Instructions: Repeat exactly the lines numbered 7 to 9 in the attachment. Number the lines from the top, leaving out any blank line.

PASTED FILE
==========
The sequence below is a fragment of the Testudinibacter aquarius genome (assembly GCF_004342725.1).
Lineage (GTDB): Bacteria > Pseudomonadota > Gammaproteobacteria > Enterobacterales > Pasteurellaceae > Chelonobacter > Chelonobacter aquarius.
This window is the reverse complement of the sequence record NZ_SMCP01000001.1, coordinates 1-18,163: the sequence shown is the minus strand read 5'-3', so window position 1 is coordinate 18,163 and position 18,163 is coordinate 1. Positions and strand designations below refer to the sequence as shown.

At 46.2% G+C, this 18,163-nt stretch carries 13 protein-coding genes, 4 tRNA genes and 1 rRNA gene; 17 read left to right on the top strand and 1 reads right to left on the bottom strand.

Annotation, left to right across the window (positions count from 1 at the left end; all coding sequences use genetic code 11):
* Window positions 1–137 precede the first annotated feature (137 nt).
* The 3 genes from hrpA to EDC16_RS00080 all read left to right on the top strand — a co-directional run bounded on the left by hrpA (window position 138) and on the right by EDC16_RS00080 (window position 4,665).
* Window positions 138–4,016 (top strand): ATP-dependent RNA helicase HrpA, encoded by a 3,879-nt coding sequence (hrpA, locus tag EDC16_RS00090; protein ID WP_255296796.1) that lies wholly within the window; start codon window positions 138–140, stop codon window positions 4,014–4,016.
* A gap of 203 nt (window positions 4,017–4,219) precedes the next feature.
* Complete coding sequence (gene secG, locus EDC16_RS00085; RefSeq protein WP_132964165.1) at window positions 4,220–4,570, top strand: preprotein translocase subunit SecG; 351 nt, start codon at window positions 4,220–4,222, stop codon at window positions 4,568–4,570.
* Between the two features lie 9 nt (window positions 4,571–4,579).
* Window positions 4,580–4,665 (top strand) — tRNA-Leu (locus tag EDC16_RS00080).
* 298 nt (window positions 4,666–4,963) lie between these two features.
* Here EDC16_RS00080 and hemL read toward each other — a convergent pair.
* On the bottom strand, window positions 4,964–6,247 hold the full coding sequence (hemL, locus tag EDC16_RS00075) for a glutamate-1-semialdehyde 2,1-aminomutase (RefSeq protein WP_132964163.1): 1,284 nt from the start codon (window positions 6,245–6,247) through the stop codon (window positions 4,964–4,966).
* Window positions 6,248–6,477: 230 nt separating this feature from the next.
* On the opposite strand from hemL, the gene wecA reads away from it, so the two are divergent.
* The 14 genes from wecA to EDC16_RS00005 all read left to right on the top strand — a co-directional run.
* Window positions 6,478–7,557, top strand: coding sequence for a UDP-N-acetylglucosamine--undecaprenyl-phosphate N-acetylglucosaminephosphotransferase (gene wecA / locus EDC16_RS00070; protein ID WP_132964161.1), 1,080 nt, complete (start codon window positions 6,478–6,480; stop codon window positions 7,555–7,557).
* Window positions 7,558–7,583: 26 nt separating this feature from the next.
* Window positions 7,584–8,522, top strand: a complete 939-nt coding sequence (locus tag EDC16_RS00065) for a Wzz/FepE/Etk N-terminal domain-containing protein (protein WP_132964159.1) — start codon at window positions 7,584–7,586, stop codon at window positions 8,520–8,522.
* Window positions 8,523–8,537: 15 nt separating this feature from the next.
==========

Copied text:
* The 3 genes from hrpA to EDC16_RS00080 all read left to right on the top strand — a co-directional run bounded on the left by hrpA (window position 138) and on the right by EDC16_RS00080 (window position 4,665).
* Window positions 138–4,016 (top strand): ATP-dependent RNA helicase HrpA, encoded by a 3,879-nt coding sequence (hrpA, locus tag EDC16_RS00090; protein ID WP_255296796.1) that lies wholly within the window; start codon window positions 138–140, stop codon window positions 4,014–4,016.
* A gap of 203 nt (window positions 4,017–4,219) precedes the next feature.